Fall is the time when individuals covered by employer sponsored health plans re-evaluate coverage and make policy selections for the upcoming year. Our provider, non-profit BlueCross BlueShield of Vermont, recently informed us that premiums for 2018 would increase 9.2%.
This hefty increase sent me digging for an explanation. While a lot of things factor into the premium setting equation, the primary drivers of this year’s increase largely break down into three broad categories. First, increasing prices for drugs and medical care are behind almost a third of the jump. Escalating costs for “specialty” drugs to treat conditions like cancer, rheumatoid arthritis and hepatitis C, are having the biggest impact here. Second, higher than expected claims experience (more people using health care) is driving another third. Third, are government related charges. This last category includes fees levied on insurers by the Federal government to cover health care subsidies and state fees to support administrative costs associated with health care regulation.
Sadly, this almost double digit rate increase is not unique to Vermont or new. As the chart above shows, health insurance premiums, have widely outstripped increases in both earnings and inflation, rising over 200% since 1999.
Proposals to both expand coverage and contain health care costs go as far back as the 1940s. During weak economic periods such as the late 1970s, efforts to rein in costs gained momentum while in rosier economic times, such as the 1990s, the focus shifted more to expanding coverage. Unfortunately, major reforms on both fronts have proved elusive.
The concept of moving to some form of “universal” health care has been a central focus of recent proposals. While this may seem like a radical shift, many versions of this approach are already in use today. In the U.K., Italy, Spain and Sweden, the government provides insurance and delivers health care. In these countries, the government employs doctors and nurses and runs hospitals. France and Canada operate differently; the government manages insurance but the private sector handles medical care. Finally, in the Netherlands and Switzerland, the private sector handles both insurance and medical care but the government, through a combination of regulation and subsidies, mandates that everyone is insured. This last approach comes closest to what was envisioned under Obamacare.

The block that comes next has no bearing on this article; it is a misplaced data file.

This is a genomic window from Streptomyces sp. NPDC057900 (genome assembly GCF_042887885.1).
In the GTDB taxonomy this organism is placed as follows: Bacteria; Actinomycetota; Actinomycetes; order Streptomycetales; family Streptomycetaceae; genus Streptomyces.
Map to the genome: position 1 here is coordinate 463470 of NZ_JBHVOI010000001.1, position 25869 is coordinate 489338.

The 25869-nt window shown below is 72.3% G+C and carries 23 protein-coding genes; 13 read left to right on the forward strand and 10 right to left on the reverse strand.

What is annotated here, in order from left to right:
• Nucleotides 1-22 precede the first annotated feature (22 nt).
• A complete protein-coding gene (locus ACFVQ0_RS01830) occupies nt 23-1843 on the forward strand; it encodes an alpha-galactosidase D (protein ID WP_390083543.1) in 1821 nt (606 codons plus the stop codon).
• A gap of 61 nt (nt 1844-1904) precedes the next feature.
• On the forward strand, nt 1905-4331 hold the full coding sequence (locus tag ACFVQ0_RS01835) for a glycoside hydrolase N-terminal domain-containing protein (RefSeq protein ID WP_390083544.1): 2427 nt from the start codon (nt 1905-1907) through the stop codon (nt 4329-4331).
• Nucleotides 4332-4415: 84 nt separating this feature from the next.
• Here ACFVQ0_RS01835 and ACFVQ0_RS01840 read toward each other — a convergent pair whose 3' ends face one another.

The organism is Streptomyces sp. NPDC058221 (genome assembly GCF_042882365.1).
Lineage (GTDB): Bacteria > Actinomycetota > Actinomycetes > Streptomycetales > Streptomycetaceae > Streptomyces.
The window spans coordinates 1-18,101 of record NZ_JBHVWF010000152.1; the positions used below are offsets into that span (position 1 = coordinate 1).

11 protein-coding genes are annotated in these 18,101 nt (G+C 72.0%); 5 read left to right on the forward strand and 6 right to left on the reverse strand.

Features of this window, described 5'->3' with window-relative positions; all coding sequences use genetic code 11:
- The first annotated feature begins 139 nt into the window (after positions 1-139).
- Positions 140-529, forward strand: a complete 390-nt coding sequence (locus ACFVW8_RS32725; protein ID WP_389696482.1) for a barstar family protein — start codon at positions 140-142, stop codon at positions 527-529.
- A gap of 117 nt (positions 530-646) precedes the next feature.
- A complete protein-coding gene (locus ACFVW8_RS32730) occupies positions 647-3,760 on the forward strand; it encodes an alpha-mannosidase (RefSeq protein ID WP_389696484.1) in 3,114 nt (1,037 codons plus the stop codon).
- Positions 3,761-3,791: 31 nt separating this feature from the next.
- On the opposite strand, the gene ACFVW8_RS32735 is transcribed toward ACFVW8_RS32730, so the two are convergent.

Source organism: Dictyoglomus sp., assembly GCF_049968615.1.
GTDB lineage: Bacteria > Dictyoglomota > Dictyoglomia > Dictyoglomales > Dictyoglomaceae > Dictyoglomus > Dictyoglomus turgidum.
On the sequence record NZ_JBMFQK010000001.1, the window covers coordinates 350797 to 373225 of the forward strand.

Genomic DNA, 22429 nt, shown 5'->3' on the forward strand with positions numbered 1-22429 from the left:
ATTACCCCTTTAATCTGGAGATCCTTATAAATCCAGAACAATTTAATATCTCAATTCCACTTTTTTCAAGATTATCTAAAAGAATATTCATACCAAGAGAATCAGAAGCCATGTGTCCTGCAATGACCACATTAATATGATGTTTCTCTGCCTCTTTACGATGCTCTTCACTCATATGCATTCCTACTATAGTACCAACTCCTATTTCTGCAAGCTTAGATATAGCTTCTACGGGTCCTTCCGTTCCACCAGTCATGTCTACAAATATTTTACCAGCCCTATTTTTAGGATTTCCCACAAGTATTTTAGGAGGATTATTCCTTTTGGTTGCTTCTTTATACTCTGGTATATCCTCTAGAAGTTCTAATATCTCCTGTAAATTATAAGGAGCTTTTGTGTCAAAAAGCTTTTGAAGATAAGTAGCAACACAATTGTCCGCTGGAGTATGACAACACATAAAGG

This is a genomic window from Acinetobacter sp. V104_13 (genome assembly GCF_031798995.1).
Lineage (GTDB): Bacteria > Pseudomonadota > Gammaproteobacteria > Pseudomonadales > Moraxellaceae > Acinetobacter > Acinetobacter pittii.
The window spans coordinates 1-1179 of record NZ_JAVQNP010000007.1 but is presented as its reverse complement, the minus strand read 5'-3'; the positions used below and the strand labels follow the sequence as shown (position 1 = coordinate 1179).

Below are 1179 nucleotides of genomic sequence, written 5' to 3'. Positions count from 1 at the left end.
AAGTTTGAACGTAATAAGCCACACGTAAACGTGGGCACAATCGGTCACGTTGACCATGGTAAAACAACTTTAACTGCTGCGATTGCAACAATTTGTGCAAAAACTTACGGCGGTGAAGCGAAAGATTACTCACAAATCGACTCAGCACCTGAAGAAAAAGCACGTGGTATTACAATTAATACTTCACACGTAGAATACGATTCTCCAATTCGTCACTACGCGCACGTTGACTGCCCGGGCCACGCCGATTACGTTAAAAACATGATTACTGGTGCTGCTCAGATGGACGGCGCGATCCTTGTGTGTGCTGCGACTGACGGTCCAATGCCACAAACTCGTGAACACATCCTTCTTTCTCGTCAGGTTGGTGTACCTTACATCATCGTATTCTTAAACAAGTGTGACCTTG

Interestingly, despite the great variety of approaches, most of these competing systems deliver higher quality care at a lower cost than we do. According to The Economist, America’s health care spending totals approximately 17% of GDP while spending in Europe is, in all cases, less than 12%. Administrative costs appear particularly out of line. In the U.S. these costs total 8% of total health care spending vs. 2.5% in Britain.
The latest health care reform effort comes from our very own Senator, Bernie Sanders. His approach focuses on gradually expanding Medicare to the entire population over a four year period. This “Medicare for All” proposal would shift the bulk of health care funding now assumed by states, localities, employers and employees to the Federal government. A 2016 study by the Tax Policy Center estimates that the proposal would result in a net cost, after offsetting revenues, of $16.6 trillion over the first decade.
Achieving bipartisan support will require a focus on both expanded coverage and cost control. And untangling the complex network of care that has built up over the years will not be easy. Countries across the globe have much to tell us about how to achieve better results. We would do well to closely examine what does and does not work in systems already in place today.